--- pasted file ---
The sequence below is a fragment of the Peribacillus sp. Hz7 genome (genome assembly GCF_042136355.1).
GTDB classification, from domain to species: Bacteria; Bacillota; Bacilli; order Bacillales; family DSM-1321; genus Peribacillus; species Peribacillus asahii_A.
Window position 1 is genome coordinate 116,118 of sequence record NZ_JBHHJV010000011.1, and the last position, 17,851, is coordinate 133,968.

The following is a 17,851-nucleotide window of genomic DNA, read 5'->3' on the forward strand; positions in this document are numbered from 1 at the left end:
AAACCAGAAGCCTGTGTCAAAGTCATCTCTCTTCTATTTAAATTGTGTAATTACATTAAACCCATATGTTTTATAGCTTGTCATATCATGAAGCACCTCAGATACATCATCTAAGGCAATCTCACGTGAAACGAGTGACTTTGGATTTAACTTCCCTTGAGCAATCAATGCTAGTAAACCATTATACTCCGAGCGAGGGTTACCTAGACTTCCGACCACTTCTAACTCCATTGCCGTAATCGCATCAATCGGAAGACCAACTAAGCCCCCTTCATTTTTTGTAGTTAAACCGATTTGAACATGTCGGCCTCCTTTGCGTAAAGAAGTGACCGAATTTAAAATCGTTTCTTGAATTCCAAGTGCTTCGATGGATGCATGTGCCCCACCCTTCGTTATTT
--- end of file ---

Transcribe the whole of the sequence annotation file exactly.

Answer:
The sequence below is a fragment of the Peribacillus sp. Hz7 genome (genome assembly GCF_042136355.1).
GTDB classification, from domain to species: Bacteria; Bacillota; Bacilli; order Bacillales; family DSM-1321; genus Peribacillus; species Peribacillus asahii_A.
Window position 1 is genome coordinate 116,118 of sequence record NZ_JBHHJV010000011.1, and the last position, 17,851, is coordinate 133,968.

The following is a 17,851-nucleotide window of genomic DNA, read 5'->3' on the forward strand; positions in this document are numbered from 1 at the left end:
AAACCAGAAGCCTGTGTCAAAGTCATCTCTCTTCTATTTAAATTGTGTAATTACATTAAACCCATATGTTTTATAGCTTGTCATATCATGAAGCACCTCAGATACATCATCTAAGGCAATCTCACGTGAAACGAGTGACTTTGGATTTAACTTCCCTTGAGCAATCAATGCTAGTAAACCATTATACTCCGAGCGAGGGTTACCTAGACTTCCGACCACTTCTAACTCCATTGCCGTAATCGCATCAATCGGAAGACCAACTAAGCCCCCTTCATTTTTTGTAGTTAAACCGATTTGAACATGTCGGCCTCCTTTGCGTAAAGAAGTGACCGAATTTAAAATCGTTTCTTGAATTCCAAGTGCTTCGATGGATGCATGTGCCCCACCCTTCGTTATTT